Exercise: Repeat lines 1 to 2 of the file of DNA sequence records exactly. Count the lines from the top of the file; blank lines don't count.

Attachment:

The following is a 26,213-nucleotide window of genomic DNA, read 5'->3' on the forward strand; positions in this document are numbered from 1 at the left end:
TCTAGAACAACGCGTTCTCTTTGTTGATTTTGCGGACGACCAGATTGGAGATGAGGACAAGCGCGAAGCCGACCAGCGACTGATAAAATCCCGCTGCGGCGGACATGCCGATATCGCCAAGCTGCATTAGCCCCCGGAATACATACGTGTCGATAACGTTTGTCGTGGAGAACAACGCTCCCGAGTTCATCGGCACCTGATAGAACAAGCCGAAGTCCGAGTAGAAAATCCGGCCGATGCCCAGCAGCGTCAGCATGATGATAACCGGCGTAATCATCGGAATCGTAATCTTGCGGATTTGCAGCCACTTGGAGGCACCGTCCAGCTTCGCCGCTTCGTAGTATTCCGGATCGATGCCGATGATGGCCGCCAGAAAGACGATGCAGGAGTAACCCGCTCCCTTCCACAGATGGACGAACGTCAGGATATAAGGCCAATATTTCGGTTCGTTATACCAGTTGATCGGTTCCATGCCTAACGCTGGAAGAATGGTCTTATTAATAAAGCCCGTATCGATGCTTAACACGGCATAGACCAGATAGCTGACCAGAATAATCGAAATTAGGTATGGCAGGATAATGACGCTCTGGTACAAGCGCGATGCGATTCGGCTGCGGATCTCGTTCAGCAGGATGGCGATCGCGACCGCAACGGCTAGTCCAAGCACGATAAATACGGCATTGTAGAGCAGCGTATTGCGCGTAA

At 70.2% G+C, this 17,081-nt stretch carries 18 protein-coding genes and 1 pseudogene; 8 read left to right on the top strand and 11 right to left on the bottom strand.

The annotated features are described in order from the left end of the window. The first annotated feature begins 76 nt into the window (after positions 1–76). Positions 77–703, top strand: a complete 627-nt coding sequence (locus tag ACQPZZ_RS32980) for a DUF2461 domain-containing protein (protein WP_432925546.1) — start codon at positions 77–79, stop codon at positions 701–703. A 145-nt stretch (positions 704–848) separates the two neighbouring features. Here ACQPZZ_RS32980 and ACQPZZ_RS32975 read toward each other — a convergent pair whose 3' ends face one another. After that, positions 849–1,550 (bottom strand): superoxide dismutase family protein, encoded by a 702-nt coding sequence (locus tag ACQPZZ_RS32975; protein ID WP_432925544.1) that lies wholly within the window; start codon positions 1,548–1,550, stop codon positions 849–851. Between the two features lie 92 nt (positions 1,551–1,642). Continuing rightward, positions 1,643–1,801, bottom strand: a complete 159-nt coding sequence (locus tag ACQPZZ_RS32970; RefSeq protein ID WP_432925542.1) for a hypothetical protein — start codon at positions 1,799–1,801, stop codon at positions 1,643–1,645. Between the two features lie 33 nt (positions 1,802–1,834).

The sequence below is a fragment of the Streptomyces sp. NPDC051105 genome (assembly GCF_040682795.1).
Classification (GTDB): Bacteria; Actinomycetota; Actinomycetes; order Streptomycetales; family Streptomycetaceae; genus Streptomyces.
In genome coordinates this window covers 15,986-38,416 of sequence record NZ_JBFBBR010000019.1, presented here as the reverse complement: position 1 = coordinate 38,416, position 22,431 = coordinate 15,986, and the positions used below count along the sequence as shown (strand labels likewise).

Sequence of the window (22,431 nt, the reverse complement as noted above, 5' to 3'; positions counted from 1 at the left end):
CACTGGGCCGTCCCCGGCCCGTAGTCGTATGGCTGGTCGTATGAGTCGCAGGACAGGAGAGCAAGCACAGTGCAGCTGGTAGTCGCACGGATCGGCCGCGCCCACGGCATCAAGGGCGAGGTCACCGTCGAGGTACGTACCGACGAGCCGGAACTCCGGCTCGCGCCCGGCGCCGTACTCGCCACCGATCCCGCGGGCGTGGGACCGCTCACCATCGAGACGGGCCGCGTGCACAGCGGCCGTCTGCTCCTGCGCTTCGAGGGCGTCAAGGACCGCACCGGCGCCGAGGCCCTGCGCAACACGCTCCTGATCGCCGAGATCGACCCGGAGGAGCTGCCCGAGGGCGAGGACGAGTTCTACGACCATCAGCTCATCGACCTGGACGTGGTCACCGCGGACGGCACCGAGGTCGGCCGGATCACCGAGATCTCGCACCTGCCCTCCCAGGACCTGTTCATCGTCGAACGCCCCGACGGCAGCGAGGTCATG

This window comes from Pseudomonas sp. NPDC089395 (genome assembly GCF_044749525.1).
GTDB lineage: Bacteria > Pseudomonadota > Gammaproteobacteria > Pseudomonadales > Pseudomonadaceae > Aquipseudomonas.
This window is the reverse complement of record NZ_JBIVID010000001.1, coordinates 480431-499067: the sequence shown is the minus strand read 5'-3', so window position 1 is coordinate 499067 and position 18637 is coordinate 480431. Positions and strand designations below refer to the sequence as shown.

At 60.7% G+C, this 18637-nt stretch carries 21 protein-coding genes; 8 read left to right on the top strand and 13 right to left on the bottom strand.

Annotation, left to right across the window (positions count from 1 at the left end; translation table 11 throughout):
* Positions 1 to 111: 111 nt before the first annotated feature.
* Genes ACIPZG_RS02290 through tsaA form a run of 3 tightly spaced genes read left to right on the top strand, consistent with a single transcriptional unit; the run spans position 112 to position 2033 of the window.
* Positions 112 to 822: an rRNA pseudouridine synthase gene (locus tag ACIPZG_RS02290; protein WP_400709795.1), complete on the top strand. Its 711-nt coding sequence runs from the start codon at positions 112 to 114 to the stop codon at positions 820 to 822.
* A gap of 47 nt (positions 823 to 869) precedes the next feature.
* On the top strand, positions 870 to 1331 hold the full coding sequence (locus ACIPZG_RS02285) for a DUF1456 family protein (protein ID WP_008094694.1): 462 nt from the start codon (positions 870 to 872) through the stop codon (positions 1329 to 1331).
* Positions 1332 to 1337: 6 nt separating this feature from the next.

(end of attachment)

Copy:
The following is a 26,213-nucleotide window of genomic DNA, read 5'->3' on the forward strand; positions in this document are numbered from 1 at the left end:
TCTAGAACAACGCGTTCTCTTTGTTGATTTTGCGGACGACCAGATTGGAGATGAGGACAAGCGCGAAGCCGACCAGCGACTGATAAAATCCCGCTGCGGCGGACATGCCGATATCGCCAAGCTGCATTAGCCCCCGGAATACATACGTGTCGATAACGTTTGTCGTGGAGAACAACGCTCCCGAGTTCATCGGCACCTGATAGAACAAGCCGAAGTCCGAGTAGAAAATCCGGCCGATGCCCAGCAGCGTCAGCATGATGATAACCGGCGTAATCATCGGAATCGTAATCTTGCGGATTTGCAGCCACTTGGAGGCACCGTCCAGCTTCGCCGCTTCGTAGTATTCCGGATCGATGCCGATGATGGCCGCCAGAAAGACGATGCAGGAGTAACCCGCTCCCTTCCACAGATGGACGAACGTCAGGATATAAGGCCAATATTTCGGTTCGTTATACCAGTTGATCGGTTCCATGCCTAACGCTGGAAGAATGGTCTTATTAATAAAGCCCGTATCGATGCTTAACACGGCATAGACCAGATAGCTGACCAGAATAATCGAAATTAGGTATGGCAGGATAATGACGCTCTGGTACAAGCGCGATGCGATTCGGCTGCGGATCTCGTTCAGCAGGATGGCGATCGCGACCGCAACGGCTAGTCCAAGCACGATAAATACGGCATTGTAGAGCAGCGTATTGCGCGTAA